NFL Betting: Follow the Money (Backing Eagles, Bengals, Carolina in Week 2)

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NFL Betting- Follow the Money (Backing Eagles, Bengals, Carolina in Week 2)

It is always interesting to track the money. One of the most prominent and accessible indicators of where the betting syndicates are siding in a game comes from the ticket-to-handle ratio. When a side has substantially more money than the percentage of tickets sold, it tells you that the people backing that side are doing so with significantly more money per wager. 

Here are three examples from this week’s action:

TeamPercent of TicketsPercent of Handle
Philadelphia35%75%
Carolina45%78%
Cincinnati 60%76%

Chasing syndicate money is a high-risk proposition. It is a topic far too comprehensive for this article. What you should always account for is whether you are getting the same number. In addition, be prepared for the reality that syndicates still lose 38-43% of the time over a significant enough sample size. So you have to be with them every play, and that is not possible from tea leaves.

One thing you can do to improve your win percentage immediately is to get the best line. I do not just mean the best line available at the time, but the best number available all week. If you are consistently getting a number that is less than the best number offered, you are probably struggling. 

This necessarily involves some foresight not just into the game but into line movements. Information can help you improve your reading of where a number is likely to move, including the juice, the percentages, and your read of the Sunday morning bettors. II will rarely take a side if I am not getting what I believe to be the best number available all week. 

Why the Money is Backing Philadelphia: 

Point:

Jalen Hurts looked fantastic last week against the Falcons. He finished the week as the model’s ninth highest-rated quarterback. His numbers include a 77 percent completion rate, 7.5 yards per attempt, three touchdowns, and zero picks. Hurts also graded out with one elite-level throw and zero turnover-worthy throws. 

San Francisco looked vulnerable late against Detroit. The 49ers are playing back-to-back games on the road in the eastern time zone. Getting three and a half points at home is too valuable to pass by on a team that could be the best in the NFC East. San Francisco is injured. San Francisco has a ton of public support, and this is the best fade opportunity.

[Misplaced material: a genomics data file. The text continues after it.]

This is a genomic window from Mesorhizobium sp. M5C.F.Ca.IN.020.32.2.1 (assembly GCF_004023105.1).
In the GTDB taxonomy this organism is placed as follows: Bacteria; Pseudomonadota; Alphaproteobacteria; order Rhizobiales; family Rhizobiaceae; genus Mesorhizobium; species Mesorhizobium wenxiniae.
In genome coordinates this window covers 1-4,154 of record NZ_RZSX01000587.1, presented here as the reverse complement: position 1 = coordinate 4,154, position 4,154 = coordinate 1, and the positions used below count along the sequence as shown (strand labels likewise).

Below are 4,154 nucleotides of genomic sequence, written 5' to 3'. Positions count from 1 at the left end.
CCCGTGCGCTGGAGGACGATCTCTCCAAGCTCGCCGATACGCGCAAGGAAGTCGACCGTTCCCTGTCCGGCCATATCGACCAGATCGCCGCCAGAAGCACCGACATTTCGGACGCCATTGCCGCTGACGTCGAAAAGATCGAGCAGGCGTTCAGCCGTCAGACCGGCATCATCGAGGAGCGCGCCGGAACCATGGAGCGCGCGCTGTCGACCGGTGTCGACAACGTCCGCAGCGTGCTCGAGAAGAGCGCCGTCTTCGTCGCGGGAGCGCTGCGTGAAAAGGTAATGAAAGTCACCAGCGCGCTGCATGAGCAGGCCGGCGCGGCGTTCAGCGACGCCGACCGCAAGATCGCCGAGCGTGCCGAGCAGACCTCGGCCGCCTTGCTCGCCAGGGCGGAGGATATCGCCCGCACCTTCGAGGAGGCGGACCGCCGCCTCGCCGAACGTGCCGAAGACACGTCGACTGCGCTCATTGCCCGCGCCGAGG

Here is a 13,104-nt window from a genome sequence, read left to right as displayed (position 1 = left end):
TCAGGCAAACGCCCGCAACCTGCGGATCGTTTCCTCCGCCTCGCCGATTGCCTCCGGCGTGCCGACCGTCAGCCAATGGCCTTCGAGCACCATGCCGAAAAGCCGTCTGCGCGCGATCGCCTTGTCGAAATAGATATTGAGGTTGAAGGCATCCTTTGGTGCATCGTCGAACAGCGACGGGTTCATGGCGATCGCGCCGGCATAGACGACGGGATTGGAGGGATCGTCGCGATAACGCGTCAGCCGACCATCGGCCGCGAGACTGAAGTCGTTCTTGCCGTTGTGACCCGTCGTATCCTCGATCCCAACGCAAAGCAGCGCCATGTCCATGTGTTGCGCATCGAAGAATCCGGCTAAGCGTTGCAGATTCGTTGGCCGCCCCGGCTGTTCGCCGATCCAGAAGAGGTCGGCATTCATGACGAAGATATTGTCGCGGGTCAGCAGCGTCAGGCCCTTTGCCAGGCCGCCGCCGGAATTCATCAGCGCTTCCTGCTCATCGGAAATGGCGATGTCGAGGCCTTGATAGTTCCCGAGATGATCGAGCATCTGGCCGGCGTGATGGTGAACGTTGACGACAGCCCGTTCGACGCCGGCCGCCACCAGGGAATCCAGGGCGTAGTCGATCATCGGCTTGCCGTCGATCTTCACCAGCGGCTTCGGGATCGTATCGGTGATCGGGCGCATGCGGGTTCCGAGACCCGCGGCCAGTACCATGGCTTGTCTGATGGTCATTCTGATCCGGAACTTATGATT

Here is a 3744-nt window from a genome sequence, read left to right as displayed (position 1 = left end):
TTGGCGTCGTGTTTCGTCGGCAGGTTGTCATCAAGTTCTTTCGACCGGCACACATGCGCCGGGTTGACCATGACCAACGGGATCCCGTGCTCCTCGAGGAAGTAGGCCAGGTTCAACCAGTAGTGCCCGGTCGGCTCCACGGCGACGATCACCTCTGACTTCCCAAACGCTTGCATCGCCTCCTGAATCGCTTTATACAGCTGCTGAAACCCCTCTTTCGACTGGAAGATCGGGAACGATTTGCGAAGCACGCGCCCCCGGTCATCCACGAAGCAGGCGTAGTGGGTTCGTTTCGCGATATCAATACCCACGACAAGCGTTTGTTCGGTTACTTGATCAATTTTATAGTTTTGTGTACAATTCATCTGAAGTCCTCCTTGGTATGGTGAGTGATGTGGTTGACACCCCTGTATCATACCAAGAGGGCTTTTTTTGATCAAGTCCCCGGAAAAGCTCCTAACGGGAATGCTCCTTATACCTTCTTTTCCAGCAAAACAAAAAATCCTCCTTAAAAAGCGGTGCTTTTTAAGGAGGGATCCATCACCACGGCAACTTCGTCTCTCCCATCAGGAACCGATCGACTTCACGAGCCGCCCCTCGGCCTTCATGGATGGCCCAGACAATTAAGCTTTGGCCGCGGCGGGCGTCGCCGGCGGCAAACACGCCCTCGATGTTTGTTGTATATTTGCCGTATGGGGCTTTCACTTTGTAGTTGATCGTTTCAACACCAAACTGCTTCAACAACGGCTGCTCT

Counterpoint:

Hurts is not suddenly elite after a single game. His performance is an explainable outlier. He did it against the Falcons. A team expected to have one of the worst defenses in the league. Jalen’s average depth of target (adot) was shockingly low, 3.3 yards. Hurts threw screen passes all day. You should complete 77% of your passes at that depth. If you complete any less, you are in trouble – off schedule, facing third and long. 

The Eagles Screen-Pass offense is a gimmick, and now it is on tape. It will not surprise anyone. Hurts EPA per pass attempt was only +.32. Hurts has yet to show the ability to throw an intermediate or deep ball with consistency. As well as Hurts played last week, Garrapolo outplayed him on the road. The spread in this game, before last week’s games, was SF -4. It is now -3. Anyone truly ahead of the curve on the Eagles would have bet it before last Sunday.

Why the Money is Backing Carolina

Point: 

The money is not backing the Panthers. It is fading the Saints. (Some believe Carolina played better than their box score last week). Coming off the outlier of outlier performances against Green Bay last week, this was a no-brainer play for many. A division game on the road with an overhyped Saints team that has Jameis Winston under center. All they need is Winston to revert a little. On top of that, the Saints are injured. 

The biggest reason moving money to the Saints fade is the spread. Before last week it was Saints -2.5. The Saints’ performance against the Packers moved it across 3 to -3.5. That is a monster move across the most critical key number. 

Counterpoint:

The Saints set up as the perfect fade team this week, with one major exception. Sam Darnold is the Panthers’ quarterback. Darnold played his former team last week, and he did not look good. His EPA per pass play was +.02! That is 16 times lower than Hurts’ EPA, and his was inadequate. Winston had an EPA of +.71. The Saints have the far superior quarterback and coach. 

Why the Money is Backing the Bengals

Point:

The money is fading the Bears. Specifically, it is fading Dalton and Nagy. Dalton’s numbers last week were awful. Dalton’s EPA on pass plays was -.26. That is not a typo. Every pass he threw cost the Bears a quarter of a point. That is so horrific; there is almost beauty in it. When the number was Bengals +3, the money came in fast. At -2.5, the game does not make any sense on either side. 

Counterpoint:

Burrow had an EPA of only +.07. Taylor is not significantly better than Nagy – they are both likely to be fired this season. The only thing that saved Burrow was the three elite throws he made against a disinterested Minnesota defense. There is no reason to believe that is a repeatable skillset, yet. The game is on the road, and Fields will get some run at quarterback. The risk/reward isn’t there when the upside is a push on three.

About the author:

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I write about data and sports. I created my first model in 1997 using nothing more than Excel. Currently, I have data-driven models for the NFL, NBA, and World Cup Soccer.

Mathematics is the music of reason.
— James Joseph Sylvester, English mathematician

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